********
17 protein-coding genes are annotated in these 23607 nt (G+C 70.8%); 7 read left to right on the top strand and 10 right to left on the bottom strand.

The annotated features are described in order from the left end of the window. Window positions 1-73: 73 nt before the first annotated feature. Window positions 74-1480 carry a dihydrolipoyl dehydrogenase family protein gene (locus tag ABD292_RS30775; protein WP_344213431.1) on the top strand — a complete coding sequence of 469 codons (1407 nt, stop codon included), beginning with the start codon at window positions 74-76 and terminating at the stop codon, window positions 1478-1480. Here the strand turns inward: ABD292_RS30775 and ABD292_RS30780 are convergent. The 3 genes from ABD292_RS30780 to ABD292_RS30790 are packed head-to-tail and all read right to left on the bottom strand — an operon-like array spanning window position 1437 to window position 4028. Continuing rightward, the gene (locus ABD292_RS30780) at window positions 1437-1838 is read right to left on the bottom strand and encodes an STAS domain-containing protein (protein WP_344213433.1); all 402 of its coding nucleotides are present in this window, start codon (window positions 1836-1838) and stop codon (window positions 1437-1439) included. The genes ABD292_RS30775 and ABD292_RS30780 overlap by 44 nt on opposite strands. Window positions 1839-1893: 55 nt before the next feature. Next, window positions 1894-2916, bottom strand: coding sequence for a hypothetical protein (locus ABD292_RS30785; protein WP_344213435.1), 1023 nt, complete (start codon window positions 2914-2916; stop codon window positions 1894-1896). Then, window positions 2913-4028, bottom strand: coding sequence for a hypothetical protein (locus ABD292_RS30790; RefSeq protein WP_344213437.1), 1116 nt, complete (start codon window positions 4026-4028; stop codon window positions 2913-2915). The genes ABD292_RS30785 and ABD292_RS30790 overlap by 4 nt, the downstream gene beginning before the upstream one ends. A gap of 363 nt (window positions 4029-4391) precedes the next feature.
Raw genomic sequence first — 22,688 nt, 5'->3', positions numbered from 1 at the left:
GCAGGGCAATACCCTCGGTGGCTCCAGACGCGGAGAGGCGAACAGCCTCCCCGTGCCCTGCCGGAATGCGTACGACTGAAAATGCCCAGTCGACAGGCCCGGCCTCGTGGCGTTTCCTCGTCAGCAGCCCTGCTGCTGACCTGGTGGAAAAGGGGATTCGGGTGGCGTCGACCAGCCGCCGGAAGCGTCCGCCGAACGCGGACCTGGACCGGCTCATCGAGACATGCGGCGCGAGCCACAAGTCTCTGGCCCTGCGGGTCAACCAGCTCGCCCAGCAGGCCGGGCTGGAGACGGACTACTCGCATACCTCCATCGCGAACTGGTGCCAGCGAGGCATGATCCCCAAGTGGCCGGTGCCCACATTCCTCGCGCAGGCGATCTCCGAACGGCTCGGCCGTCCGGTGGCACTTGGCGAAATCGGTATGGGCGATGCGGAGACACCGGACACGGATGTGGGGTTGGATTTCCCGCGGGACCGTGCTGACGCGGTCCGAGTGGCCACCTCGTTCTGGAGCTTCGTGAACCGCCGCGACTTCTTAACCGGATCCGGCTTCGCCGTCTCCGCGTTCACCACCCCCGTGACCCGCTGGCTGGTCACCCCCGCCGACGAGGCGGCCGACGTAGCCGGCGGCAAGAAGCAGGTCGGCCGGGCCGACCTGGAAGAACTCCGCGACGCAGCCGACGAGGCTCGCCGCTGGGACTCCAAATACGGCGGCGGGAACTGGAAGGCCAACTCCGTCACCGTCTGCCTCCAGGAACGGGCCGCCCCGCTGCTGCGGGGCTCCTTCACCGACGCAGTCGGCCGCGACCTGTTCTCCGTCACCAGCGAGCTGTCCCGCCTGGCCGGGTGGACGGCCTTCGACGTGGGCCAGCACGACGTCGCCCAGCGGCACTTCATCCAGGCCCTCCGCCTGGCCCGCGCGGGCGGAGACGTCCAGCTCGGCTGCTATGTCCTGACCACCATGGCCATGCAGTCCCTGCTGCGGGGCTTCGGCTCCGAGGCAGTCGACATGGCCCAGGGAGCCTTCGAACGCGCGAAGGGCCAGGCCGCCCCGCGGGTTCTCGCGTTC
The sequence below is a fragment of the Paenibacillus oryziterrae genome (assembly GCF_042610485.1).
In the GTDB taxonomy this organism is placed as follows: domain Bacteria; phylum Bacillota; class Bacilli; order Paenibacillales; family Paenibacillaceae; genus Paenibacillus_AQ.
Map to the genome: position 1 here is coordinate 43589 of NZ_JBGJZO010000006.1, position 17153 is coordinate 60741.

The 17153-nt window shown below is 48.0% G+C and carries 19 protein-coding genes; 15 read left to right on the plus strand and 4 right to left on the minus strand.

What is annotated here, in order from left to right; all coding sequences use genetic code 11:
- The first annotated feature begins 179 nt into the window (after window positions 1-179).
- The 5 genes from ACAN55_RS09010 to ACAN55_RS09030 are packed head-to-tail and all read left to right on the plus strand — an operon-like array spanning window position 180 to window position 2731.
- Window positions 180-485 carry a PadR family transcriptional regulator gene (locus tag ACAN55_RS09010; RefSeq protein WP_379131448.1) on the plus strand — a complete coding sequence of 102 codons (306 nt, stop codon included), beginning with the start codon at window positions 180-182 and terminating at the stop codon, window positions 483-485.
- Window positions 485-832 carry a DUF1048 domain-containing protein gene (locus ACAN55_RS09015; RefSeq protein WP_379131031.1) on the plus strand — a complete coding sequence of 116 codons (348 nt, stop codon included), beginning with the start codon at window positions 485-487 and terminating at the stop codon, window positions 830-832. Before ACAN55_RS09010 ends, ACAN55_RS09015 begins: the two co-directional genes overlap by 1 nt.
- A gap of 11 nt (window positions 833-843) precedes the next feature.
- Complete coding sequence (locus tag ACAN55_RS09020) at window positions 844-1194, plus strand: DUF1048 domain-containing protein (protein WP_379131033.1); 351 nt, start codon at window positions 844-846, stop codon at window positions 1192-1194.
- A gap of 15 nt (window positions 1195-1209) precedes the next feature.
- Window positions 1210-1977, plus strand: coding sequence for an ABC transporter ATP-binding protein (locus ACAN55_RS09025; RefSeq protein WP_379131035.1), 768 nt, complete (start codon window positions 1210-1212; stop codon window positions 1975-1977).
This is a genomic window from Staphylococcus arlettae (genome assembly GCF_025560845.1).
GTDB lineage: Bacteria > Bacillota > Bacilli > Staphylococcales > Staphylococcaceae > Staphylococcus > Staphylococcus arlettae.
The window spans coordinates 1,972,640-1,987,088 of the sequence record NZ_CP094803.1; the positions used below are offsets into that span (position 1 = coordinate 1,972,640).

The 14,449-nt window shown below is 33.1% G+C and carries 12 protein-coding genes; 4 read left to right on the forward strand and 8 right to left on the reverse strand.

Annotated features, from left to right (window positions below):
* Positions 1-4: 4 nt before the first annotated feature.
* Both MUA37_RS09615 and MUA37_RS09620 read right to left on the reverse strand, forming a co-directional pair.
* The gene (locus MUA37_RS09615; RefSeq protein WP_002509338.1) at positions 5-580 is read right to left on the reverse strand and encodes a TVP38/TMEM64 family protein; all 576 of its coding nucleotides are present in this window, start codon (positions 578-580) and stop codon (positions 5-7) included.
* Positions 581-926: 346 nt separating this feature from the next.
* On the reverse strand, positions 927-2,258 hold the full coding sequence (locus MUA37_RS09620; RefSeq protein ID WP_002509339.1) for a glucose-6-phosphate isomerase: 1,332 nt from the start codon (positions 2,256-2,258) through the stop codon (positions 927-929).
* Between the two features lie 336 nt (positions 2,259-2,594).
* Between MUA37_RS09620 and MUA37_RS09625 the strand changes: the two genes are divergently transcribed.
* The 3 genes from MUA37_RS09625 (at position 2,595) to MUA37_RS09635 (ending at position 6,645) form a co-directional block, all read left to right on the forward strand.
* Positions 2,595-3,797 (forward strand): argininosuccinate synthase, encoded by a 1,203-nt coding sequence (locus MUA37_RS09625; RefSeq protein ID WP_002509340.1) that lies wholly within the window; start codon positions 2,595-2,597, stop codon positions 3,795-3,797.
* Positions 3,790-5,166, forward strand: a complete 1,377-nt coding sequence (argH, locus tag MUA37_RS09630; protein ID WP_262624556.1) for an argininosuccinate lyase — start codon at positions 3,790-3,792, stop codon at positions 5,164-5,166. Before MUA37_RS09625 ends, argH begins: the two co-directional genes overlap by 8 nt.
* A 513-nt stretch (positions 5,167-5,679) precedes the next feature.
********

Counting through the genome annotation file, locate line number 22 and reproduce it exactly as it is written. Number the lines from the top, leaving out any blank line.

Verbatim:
Annotated features, from left to right (window positions below):